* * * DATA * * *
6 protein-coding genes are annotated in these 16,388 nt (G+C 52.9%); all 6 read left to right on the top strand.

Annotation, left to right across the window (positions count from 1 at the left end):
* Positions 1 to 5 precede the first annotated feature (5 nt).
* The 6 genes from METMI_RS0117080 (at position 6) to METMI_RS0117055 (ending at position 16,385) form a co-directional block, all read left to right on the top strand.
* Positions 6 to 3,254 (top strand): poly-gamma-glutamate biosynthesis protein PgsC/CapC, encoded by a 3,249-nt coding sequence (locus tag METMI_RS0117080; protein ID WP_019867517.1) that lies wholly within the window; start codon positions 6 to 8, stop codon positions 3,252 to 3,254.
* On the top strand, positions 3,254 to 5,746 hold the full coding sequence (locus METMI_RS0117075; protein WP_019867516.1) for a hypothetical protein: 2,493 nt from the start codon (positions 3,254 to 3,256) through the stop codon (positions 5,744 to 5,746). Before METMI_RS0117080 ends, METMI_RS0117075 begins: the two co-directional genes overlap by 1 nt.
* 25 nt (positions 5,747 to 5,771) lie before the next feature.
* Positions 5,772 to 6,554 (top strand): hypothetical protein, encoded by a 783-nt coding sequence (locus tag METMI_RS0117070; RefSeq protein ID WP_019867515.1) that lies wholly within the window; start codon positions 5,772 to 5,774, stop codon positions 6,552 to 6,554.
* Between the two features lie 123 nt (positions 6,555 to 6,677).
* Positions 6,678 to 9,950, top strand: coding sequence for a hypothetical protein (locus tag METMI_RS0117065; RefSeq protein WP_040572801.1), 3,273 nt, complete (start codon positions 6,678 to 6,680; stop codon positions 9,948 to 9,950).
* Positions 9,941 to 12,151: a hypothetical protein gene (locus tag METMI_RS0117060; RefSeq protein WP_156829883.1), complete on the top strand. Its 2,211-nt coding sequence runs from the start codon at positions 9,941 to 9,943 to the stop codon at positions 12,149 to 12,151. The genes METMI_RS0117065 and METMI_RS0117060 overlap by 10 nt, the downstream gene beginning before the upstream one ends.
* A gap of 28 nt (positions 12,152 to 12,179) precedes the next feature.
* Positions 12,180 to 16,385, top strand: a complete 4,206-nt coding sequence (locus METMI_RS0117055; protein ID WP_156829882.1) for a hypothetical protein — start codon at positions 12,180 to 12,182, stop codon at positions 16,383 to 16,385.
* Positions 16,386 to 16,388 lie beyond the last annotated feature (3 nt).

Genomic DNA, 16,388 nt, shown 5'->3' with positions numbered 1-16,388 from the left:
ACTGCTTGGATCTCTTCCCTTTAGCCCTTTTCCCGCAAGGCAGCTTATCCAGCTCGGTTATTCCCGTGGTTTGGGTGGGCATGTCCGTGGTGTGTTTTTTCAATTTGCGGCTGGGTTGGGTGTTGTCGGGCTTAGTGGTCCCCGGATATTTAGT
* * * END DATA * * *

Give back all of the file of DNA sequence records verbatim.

6 protein-coding genes are annotated in these 16,388 nt (G+C 52.9%); all 6 read left to right on the top strand.

Annotation, left to right across the window (positions count from 1 at the left end):
* Positions 1 to 5 precede the first annotated feature (5 nt).
* The 6 genes from METMI_RS0117080 (at position 6) to METMI_RS0117055 (ending at position 16,385) form a co-directional block, all read left to right on the top strand.
* Positions 6 to 3,254 (top strand): poly-gamma-glutamate biosynthesis protein PgsC/CapC, encoded by a 3,249-nt coding sequence (locus tag METMI_RS0117080; protein ID WP_019867517.1) that lies wholly within the window; start codon positions 6 to 8, stop codon positions 3,252 to 3,254.
* On the top strand, positions 3,254 to 5,746 hold the full coding sequence (locus METMI_RS0117075; protein WP_019867516.1) for a hypothetical protein: 2,493 nt from the start codon (positions 3,254 to 3,256) through the stop codon (positions 5,744 to 5,746). Before METMI_RS0117080 ends, METMI_RS0117075 begins: the two co-directional genes overlap by 1 nt.
* 25 nt (positions 5,747 to 5,771) lie before the next feature.
* Positions 5,772 to 6,554 (top strand): hypothetical protein, encoded by a 783-nt coding sequence (locus tag METMI_RS0117070; RefSeq protein ID WP_019867515.1) that lies wholly within the window; start codon positions 5,772 to 5,774, stop codon positions 6,552 to 6,554.
* Between the two features lie 123 nt (positions 6,555 to 6,677).
* Positions 6,678 to 9,950, top strand: coding sequence for a hypothetical protein (locus tag METMI_RS0117065; RefSeq protein WP_040572801.1), 3,273 nt, complete (start codon positions 6,678 to 6,680; stop codon positions 9,948 to 9,950).
* Positions 9,941 to 12,151: a hypothetical protein gene (locus tag METMI_RS0117060; RefSeq protein WP_156829883.1), complete on the top strand. Its 2,211-nt coding sequence runs from the start codon at positions 9,941 to 9,943 to the stop codon at positions 12,149 to 12,151. The genes METMI_RS0117065 and METMI_RS0117060 overlap by 10 nt, the downstream gene beginning before the upstream one ends.
* A gap of 28 nt (positions 12,152 to 12,179) precedes the next feature.
* Positions 12,180 to 16,385, top strand: a complete 4,206-nt coding sequence (locus METMI_RS0117055; protein ID WP_156829882.1) for a hypothetical protein — start codon at positions 12,180 to 12,182, stop codon at positions 16,383 to 16,385.
* Positions 16,386 to 16,388 lie beyond the last annotated feature (3 nt).

Genomic DNA, 16,388 nt, shown 5'->3' with positions numbered 1-16,388 from the left:
ACTGCTTGGATCTCTTCCCTTTAGCCCTTTTCCCGCAAGGCAGCTTATCCAGCTCGGTTATTCCCGTGGTTTGGGTGGGCATGTCCGTGGTGTGTTTTTTCAATTTGCGGCTGGGTTGGGTGTTGTCGGGCTTAGTGGTCCCCGGATATTTAGT